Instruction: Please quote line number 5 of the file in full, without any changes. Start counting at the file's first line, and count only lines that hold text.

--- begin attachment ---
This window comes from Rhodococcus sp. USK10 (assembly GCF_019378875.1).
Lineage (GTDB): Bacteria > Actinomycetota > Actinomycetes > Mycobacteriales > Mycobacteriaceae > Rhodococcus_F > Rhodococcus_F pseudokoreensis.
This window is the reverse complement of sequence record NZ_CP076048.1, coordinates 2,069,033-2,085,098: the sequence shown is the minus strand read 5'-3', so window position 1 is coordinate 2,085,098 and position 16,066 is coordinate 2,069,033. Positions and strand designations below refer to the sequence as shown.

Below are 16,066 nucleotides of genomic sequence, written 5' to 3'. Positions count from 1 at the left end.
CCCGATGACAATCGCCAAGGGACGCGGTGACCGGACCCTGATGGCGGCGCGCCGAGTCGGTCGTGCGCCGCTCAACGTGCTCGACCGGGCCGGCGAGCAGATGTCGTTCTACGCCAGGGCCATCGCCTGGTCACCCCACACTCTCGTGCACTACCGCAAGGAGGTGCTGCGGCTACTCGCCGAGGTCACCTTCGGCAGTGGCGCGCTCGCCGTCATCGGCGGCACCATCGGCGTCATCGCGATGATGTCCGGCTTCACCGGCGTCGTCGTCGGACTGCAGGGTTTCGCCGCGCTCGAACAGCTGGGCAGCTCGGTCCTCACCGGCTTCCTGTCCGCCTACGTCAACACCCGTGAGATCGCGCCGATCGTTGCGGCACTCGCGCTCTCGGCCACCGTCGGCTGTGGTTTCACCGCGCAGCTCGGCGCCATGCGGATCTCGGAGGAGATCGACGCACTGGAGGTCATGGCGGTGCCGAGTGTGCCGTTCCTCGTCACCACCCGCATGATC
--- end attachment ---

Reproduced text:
CCCGATGACAATCGCCAAGGGACGCGGTGACCGGACCCTGATGGCGGCGCGCCGAGTCGGTCGTGCGCCGCTCAACGTGCTCGACCGGGCCGGCGAGCAGATGTCGTTCTACGCCAGGGCCATCGCCTGGTCACCCCACACTCTCGTGCACTACCGCAAGGAGGTGCTGCGGCTACTCGCCGAGGTCACCTTCGGCAGTGGCGCGCTCGCCGTCATCGGCGGCACCATCGGCGTCATCGCGATGATGTCCGGCTTCACCGGCGTCGTCGTCGGACTGCAGGGTTTCGCCGCGCTCGAACAGCTGGGCAGCTCGGTCCTCACCGGCTTCCTGTCCGCCTACGTCAACACCCGTGAGATCGCGCCGATCGTTGCGGCACTCGCGCTCTCGGCCACCGTCGGCTGTGGTTTCACCGCGCAGCTCGGCGCCATGCGGATCTCGGAGGAGATCGACGCACTGGAGGTCATGGCGGTGCCGAGTGTGCCGTTCCTCGTCACCACCCGCATGATC